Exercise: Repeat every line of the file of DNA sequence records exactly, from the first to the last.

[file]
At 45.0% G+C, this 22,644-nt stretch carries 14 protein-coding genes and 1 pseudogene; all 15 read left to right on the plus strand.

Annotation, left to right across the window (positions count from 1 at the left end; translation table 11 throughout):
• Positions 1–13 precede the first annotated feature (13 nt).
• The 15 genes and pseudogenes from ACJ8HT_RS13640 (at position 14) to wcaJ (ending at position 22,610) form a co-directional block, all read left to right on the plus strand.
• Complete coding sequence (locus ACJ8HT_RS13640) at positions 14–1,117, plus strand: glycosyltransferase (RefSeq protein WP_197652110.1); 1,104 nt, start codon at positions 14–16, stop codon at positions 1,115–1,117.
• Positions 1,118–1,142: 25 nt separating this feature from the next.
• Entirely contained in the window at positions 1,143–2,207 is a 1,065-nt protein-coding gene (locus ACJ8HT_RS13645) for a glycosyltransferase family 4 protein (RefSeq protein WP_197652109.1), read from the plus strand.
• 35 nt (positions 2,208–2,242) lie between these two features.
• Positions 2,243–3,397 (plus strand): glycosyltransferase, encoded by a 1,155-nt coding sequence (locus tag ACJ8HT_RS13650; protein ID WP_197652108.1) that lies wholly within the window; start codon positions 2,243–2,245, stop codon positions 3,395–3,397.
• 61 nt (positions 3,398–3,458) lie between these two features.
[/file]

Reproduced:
At 45.0% G+C, this 22,644-nt stretch carries 14 protein-coding genes and 1 pseudogene; all 15 read left to right on the plus strand.

Annotation, left to right across the window (positions count from 1 at the left end; translation table 11 throughout):
• Positions 1–13 precede the first annotated feature (13 nt).
• The 15 genes and pseudogenes from ACJ8HT_RS13640 (at position 14) to wcaJ (ending at position 22,610) form a co-directional block, all read left to right on the plus strand.
• Complete coding sequence (locus ACJ8HT_RS13640) at positions 14–1,117, plus strand: glycosyltransferase (RefSeq protein WP_197652110.1); 1,104 nt, start codon at positions 14–16, stop codon at positions 1,115–1,117.
• Positions 1,118–1,142: 25 nt separating this feature from the next.
• Entirely contained in the window at positions 1,143–2,207 is a 1,065-nt protein-coding gene (locus ACJ8HT_RS13645) for a glycosyltransferase family 4 protein (RefSeq protein WP_197652109.1), read from the plus strand.
• 35 nt (positions 2,208–2,242) lie between these two features.
• Positions 2,243–3,397 (plus strand): glycosyltransferase, encoded by a 1,155-nt coding sequence (locus tag ACJ8HT_RS13650; protein ID WP_197652108.1) that lies wholly within the window; start codon positions 2,243–2,245, stop codon positions 3,395–3,397.
• 61 nt (positions 3,398–3,458) lie between these two features.